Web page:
Houllier warns 'lazy' Ireland to prove his worth
ASTON VILLA 0
STEPHEN IRELAND'S future with Aston Villa appears to be bleak after manager Gerard Houllier launched a remarkable attack on the Irish exile yesterday.
The Corkman was dropped for Villa's derby clash with Birmingham and Houllier explained afterwards that he made the decision because the £8m August recruit from Manchester City doesn't work hard enough.
"Stephen played against Chelsea and did well. He played against Sunderland and was not good enough for me, simple as that," said Houllier, before elaborating on why a £60k-a-week player was dormant for one of the club's biggest games of the season, with an unknown 20-year-old being put on ahead of him.
"The skill is one thing, but you need to compete. It's a difficult period for him but we support him and back him. We know he is a good player but I don't want to have players who you say: 'He's a good player but...'
"If you say: 'He's a good player, but he doesn't defend, but he doesn't run back, but he loses too many balls in crucial areas', that's difficult. He needs to get rid of these 'buts' and be a good player."
Ireland has underwhelmed with Villa since becoming surplus to requirements at Eastlands. He has been involved in five Premier League games, with his new team drawing two and losing three of those games.
The midweek Carling Cup win over Burnley gave the talented playmaker his first taste of victory in a Villa shirt, but he was replaced just short of the hour mark in a tie that went to extra-time.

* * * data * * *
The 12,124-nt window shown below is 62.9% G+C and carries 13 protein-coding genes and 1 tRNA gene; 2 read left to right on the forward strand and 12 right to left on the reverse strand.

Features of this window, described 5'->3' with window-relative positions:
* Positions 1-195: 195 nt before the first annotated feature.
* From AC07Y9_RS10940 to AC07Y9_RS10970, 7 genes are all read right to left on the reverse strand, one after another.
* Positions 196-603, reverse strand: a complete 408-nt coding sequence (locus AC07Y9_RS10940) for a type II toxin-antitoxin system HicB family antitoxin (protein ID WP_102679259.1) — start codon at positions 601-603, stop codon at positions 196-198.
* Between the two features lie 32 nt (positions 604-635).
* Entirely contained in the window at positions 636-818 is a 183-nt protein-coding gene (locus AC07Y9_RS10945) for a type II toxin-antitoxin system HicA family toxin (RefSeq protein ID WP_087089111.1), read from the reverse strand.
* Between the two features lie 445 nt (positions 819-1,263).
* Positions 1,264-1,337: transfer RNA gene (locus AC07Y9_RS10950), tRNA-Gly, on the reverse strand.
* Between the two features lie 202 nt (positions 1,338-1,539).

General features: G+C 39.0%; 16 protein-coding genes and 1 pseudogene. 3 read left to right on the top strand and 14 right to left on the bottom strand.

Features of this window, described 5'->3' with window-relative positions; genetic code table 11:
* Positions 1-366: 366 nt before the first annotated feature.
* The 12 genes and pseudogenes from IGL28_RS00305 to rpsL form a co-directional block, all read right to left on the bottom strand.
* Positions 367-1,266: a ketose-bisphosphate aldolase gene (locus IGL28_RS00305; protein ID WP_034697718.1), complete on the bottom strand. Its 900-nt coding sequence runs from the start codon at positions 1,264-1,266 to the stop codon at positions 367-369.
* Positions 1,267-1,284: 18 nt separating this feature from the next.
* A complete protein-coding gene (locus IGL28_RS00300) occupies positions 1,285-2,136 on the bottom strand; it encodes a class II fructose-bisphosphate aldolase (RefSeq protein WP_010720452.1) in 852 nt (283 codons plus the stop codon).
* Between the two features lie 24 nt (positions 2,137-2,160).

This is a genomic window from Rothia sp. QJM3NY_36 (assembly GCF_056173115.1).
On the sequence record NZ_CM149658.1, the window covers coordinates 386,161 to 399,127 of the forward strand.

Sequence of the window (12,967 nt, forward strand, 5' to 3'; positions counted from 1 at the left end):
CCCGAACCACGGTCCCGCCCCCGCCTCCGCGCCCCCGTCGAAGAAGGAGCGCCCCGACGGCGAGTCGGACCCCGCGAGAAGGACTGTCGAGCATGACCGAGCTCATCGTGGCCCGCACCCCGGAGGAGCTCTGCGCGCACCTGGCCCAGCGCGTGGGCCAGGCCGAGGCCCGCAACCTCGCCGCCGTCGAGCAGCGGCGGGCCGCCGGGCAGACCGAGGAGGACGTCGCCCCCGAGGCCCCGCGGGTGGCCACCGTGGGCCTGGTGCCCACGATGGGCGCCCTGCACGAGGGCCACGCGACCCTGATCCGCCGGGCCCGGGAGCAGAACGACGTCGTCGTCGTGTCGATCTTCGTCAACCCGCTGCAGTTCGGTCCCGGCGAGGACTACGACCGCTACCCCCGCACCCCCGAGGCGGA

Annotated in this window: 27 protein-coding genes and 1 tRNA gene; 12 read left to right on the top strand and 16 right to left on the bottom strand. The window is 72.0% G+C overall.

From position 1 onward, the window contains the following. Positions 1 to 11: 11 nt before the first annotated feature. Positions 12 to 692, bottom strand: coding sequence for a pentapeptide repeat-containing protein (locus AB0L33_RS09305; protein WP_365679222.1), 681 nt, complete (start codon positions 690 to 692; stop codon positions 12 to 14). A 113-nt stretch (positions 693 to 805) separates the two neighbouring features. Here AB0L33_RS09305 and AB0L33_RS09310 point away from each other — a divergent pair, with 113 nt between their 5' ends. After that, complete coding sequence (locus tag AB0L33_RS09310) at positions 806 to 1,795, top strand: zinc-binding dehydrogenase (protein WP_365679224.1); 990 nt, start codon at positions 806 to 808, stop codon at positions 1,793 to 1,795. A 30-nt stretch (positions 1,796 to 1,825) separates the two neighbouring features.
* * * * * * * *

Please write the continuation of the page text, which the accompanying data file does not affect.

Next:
It was a better day for an English-born player who actually wants to represent Ireland.
Ciaran Clark, who was introduced to Houllier's starting XI in an unfamiliar holding role in front of the back four, was prominent throughout, and the woodwork denied the 21-year-old from scoring a late winner.
The highly rated London lad is a specialist centre-half, but Giovanni Trapattoni will note his versatility; particularly as the left side of defence is a problem area for Ireland.
On Friday, the Italian will name his squad for next month's friendly with Norway and Clark must be in the reckoning.
Certainly, Richard Dunne, who helped recruit Clark to the cause, is a fan.
"I like him as a lad, he's got an old head on young shoulders and it's only a matter of time before he becomes a regular in both teams," said the Dubliner over the weekend.
If the Carling Cup quarter-final between these teams is anything like as anti-climactic as this soulless draw, Houllier and Alex McLeish may as well meet for a glass of red wine and toss a coin.
The desire to avoid defeat proved greater than the lure of victory.
But, while McLeish can take solace from gaining his first point in this fixture at the fourth attempt as Birmingham ended a sequence of six successive derby defeats, Aston Villa's lack of ambition was disconcerting.
It is six weeks today since Houllier took charge at Villa Park and his record of one victory in five league games does not match that of Kevin MacDonald, who served as caretaker manager.
What's more, Villa have not scored a goal in 344 minutes of action in the Premier League.
Faced with a hard-working Birmingham side whose one concession to flair is to offer Alexander Hleb the freedom to roam in the hole off Nikola Zigic, Houllier asked Clark to play the holding role in front of his back four -- which he did in exemplary fashion. And the Frenchman also used Nigel Reo-Coker and Steve Sidwell to shore up the midfield. So, at home to Birmingham, Villa set up in a 4-5-1 formation and invited the opposition on to them.
The closest Villa came to scoring in the opening period arrived when Reo-Coker chased down Liam Ridgewell's back-pass and Ben Foster's clearance rebounded off him, only for the ball to fly just wide.